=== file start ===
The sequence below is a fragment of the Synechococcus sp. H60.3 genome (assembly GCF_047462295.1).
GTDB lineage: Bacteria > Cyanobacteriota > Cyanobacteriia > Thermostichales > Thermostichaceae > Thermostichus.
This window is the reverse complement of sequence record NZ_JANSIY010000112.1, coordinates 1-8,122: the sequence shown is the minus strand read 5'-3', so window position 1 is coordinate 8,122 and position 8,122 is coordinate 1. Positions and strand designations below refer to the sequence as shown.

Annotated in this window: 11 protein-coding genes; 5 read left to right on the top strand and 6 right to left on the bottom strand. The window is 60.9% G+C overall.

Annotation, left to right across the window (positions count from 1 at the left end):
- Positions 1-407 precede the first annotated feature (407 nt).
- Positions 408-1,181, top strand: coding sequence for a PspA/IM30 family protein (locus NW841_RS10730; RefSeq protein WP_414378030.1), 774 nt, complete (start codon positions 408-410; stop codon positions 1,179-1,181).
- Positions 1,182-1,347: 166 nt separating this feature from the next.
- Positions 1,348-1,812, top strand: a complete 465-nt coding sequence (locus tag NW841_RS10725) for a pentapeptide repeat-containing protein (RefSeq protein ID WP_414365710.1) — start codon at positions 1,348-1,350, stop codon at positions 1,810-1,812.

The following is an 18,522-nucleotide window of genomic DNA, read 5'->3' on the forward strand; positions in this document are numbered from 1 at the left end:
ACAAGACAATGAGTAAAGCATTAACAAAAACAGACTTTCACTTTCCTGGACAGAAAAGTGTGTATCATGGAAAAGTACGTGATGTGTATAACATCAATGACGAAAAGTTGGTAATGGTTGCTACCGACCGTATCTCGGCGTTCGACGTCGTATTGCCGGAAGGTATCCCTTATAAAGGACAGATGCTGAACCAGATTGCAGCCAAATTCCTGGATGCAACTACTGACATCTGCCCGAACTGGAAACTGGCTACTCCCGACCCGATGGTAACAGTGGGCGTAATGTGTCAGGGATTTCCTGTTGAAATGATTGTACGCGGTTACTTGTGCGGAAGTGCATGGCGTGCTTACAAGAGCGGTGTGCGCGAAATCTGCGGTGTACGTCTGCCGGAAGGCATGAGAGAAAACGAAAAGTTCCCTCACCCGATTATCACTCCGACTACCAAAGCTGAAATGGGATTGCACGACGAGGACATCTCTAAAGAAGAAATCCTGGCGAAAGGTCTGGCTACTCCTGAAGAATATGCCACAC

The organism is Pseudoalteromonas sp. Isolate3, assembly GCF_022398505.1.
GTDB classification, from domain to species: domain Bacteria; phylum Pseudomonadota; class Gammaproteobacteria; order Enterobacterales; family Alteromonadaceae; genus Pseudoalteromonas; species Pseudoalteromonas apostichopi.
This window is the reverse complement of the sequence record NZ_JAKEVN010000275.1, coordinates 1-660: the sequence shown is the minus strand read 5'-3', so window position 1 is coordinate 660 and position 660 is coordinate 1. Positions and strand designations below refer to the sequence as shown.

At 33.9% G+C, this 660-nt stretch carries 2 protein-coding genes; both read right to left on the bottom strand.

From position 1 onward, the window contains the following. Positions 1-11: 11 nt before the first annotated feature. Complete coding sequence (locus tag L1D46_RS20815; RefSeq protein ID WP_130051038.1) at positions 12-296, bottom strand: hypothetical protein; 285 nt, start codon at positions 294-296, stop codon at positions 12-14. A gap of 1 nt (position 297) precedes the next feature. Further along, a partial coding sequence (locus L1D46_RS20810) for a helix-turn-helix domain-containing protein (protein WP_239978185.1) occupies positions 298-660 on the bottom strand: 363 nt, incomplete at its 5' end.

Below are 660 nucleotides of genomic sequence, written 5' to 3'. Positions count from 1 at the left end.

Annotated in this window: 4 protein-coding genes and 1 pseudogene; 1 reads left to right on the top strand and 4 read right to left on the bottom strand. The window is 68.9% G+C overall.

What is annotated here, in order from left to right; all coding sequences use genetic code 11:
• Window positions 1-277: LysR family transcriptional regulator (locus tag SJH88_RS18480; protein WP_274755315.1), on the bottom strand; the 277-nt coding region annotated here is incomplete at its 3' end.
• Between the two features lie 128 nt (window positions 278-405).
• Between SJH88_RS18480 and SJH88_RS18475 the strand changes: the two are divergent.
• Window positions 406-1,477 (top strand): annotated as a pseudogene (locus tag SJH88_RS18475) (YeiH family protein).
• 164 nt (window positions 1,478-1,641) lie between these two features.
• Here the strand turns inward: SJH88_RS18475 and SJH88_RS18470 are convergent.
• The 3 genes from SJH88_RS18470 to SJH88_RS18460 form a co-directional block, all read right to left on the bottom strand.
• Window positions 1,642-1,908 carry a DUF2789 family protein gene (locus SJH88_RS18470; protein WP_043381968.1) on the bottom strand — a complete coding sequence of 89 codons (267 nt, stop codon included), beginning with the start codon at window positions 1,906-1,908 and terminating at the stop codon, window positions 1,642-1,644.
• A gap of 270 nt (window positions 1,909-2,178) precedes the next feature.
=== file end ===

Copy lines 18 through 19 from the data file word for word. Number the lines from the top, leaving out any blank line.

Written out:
Annotated in this window: 4 protein-coding genes and 1 pseudogene; 1 reads left to right on the top strand and 4 read right to left on the bottom strand. The window is 68.9% G+C overall.

What is annotated here, in order from left to right; all coding sequences use genetic code 11: